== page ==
Molluscum contagiosum is a commonly diagnosed skin condition; it is the result of a virus which affects the top layers of skin. The growths that develop are easily transmitted via skin contact. This virus is similar to warts in the way it enters the body through small breaks in the skin. Internal organs are not affected by this disease.
THE APPEARANCE OF MOLLUSCUM
These growths are normally small, pink or flesh coloured, and dome-shaped, they can become inflamed. They can be shiny with a small indentation in the center. Due to the fact they are spread by skin contact, molluscum are frequently found in areas of skin that touch each other such as the folds in the arm or the groin. They are also found in groups on the abdomen, chest, as well as the buttocks and can involve the face and eyelids.
HOW DO YOU CONTRACT THE MOLLUSCUM VIRUS?
The virus is transferred from the skin of one individual who has these growths to that of another person. It normally occurs in cases where frequent skin contact occurs for example young children, or in swimming pools. If growths occur around the genitals, molluscum may be transmitted through intercourse.
WHO IS AT RISK OF GETTING MOLLUSCUM?
Anyone who is exposed to the molluscum virus via skin contact has an increased risk of developing the condition. Children are more susceptible than adults because kids have not yet developed immunity to the virus.
SHOULD MOLLUSCUM CONTAGIOSUM BE TREATED?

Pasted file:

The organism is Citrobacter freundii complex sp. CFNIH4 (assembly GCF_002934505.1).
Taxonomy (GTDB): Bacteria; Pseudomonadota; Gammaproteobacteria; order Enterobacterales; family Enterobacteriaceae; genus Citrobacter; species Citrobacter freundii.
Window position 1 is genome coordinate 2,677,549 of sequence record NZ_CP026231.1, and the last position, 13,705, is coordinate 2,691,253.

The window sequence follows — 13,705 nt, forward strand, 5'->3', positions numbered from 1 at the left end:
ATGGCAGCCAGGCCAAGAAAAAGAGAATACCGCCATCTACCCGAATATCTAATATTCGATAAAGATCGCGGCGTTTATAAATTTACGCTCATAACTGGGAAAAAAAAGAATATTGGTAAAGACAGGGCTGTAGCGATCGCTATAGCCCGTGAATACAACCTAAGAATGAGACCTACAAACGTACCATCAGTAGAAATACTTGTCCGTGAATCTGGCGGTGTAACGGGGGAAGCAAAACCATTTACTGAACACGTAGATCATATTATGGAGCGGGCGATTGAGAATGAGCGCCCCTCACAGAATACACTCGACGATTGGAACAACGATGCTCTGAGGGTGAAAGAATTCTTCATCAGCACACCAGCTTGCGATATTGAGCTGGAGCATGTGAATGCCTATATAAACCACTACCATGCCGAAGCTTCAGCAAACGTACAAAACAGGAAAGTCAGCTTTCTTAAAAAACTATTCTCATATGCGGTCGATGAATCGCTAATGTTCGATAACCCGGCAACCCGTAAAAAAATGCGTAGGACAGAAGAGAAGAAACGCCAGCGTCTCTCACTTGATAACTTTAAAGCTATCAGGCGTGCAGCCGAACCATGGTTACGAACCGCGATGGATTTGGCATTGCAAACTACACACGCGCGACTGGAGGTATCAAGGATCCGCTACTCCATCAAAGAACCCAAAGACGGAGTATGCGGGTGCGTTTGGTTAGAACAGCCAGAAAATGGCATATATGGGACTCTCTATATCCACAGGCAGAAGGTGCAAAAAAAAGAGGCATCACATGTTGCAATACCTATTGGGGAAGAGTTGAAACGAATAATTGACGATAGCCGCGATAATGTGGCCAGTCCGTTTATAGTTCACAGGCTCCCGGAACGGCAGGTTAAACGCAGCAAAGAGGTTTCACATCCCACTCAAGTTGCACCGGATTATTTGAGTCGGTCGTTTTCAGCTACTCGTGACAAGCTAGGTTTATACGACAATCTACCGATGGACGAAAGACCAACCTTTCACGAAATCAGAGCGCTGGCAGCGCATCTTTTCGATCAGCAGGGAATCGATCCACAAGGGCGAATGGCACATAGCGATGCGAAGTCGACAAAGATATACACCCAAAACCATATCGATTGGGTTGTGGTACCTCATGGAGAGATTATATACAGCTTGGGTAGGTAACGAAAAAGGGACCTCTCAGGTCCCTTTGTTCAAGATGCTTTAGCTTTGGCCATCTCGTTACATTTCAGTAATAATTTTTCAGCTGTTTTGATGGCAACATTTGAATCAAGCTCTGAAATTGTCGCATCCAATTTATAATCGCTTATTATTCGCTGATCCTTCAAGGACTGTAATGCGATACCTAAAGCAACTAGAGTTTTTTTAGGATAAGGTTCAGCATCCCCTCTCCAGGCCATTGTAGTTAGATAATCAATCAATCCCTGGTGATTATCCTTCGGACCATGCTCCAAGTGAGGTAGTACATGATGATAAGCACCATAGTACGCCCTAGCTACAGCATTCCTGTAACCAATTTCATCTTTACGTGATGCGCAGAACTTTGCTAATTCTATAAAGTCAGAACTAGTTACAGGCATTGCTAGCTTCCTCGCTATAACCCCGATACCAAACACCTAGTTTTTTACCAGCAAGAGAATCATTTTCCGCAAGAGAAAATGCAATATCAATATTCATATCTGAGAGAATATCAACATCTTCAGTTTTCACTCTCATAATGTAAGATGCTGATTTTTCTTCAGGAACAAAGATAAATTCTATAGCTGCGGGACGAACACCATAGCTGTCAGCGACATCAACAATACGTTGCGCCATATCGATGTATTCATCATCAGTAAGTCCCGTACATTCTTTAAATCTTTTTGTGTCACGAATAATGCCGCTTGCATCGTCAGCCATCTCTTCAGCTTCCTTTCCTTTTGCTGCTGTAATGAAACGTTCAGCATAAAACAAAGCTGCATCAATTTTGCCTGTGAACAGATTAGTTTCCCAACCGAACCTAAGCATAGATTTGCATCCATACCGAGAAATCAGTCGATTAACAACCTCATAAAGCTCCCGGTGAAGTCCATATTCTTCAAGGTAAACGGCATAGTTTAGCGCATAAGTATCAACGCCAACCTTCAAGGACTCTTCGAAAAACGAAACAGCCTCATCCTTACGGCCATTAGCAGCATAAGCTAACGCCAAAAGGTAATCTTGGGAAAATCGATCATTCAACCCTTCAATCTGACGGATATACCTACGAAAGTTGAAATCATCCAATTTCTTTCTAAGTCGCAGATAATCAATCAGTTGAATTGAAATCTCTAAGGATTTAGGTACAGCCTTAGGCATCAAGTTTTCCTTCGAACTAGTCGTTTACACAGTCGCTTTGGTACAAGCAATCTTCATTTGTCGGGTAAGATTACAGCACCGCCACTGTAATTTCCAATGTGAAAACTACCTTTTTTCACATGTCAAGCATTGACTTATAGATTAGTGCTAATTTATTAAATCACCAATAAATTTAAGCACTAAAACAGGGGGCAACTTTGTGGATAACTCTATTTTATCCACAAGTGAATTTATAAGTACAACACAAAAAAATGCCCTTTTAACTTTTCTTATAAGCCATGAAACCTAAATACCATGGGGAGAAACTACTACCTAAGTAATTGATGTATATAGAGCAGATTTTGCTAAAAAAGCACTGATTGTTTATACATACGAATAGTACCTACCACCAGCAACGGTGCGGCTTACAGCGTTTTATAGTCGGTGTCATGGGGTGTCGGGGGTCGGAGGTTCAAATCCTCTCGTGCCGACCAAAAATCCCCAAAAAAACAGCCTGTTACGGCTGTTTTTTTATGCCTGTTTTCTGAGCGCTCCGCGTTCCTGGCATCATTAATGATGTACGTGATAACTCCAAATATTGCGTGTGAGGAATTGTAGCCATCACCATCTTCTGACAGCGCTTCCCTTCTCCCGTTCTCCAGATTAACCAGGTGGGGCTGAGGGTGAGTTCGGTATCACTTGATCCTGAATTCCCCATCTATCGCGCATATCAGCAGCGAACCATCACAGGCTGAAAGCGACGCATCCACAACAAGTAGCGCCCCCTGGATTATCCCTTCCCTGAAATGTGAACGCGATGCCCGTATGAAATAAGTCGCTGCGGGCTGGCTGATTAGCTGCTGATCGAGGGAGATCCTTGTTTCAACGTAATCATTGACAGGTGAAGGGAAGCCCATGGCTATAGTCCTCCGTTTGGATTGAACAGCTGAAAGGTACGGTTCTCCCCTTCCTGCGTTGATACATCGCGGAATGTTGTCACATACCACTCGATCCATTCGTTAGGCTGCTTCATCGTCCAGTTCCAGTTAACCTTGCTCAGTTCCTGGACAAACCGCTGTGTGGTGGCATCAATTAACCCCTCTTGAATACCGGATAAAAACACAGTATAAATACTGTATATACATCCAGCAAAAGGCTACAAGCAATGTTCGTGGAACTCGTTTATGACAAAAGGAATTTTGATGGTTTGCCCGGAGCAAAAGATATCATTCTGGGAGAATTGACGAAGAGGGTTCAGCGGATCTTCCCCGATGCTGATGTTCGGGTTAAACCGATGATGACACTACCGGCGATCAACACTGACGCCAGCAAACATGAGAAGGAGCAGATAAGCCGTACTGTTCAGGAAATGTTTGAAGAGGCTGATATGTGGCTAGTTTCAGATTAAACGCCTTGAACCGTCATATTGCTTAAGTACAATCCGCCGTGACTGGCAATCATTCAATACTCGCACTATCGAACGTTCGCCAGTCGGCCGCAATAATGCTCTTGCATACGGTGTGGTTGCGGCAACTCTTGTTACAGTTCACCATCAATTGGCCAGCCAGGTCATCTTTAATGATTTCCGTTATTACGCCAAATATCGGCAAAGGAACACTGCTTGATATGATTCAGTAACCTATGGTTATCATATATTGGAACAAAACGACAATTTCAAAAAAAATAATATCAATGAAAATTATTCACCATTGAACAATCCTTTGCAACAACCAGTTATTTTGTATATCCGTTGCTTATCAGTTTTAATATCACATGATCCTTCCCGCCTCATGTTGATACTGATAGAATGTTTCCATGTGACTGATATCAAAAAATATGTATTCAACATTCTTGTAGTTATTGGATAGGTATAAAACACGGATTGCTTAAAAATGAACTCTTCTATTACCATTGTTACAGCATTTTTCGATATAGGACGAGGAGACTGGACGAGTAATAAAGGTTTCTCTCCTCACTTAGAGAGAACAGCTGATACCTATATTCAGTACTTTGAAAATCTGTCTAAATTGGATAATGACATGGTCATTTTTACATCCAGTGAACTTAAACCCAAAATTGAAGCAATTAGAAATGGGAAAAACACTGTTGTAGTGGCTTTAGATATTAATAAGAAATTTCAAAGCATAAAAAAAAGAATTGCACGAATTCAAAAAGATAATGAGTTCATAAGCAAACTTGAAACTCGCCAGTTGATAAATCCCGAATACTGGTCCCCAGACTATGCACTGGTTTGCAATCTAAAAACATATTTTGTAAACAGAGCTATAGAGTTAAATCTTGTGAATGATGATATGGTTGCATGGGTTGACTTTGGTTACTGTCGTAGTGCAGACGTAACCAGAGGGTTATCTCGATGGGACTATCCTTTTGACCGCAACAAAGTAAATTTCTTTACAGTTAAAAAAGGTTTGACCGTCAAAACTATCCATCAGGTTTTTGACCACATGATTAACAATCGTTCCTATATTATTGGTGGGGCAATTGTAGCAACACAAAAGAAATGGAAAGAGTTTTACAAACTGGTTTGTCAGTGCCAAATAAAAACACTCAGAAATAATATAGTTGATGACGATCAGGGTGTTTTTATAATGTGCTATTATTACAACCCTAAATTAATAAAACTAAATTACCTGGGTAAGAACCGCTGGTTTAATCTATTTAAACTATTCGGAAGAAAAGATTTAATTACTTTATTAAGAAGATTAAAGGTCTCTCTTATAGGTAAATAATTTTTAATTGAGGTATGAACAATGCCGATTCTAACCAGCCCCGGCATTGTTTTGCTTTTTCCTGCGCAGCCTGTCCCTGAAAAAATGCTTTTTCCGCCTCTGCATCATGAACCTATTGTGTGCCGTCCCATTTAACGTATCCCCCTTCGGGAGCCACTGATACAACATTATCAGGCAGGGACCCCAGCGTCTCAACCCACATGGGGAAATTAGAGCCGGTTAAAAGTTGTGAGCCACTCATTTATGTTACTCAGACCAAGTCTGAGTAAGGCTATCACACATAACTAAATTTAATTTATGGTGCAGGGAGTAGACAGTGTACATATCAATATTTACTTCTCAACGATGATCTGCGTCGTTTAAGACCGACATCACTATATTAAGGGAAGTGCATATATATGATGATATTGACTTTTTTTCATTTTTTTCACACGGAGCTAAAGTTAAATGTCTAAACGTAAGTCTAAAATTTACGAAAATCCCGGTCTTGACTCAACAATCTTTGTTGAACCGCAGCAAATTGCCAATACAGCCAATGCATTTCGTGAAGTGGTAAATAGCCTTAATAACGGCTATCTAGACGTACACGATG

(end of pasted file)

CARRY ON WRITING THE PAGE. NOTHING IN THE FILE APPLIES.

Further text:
Many dermatologists recommend treating molluscum due to the fact the growths can spread from one area of the skin to another. It is common for some growths to be appearing while others are going away. However, over time molluscum will go away on its own and not leave a scar. It can take between three months and three years for all of the molluscum to disappear. Patients with a weakened immune system may find them to be more persistent.
Molluscum treatment is similar to that of warts. They can be destroyed with various acids, frozen using liquid nitrogen, or blistering solutions (e.g. Cantharidin), treated daily with a home application of a topical retinoid gel or cream, scraped off using a curette (sharp instrument), treated with electrocautery (an electric needle), or a topical immune modifier e.g. Imiquimod (Aldara, Vyloma). Some discomfort is associated with freezing, scraping, and using the electric needle. When there are a lot of growths, multiple sessions may be required these treatments take place every three to six weeks until none of the growths remain. Not treating molluscum and waiting for the growths to resolve on their own should be considered in young children.
We put academic qualifications, many years of combined experience, and training in a variety of special interest areas to work for your healthy, radiant skin. Our providers – Drs. Schachter, Hanna, Curtis, Abdulla, Pollack, and Taradash – welcome new patients for treatment at the Dermatology on Bloor practice on Park Road in Toronto. Our team is here to serve your needs
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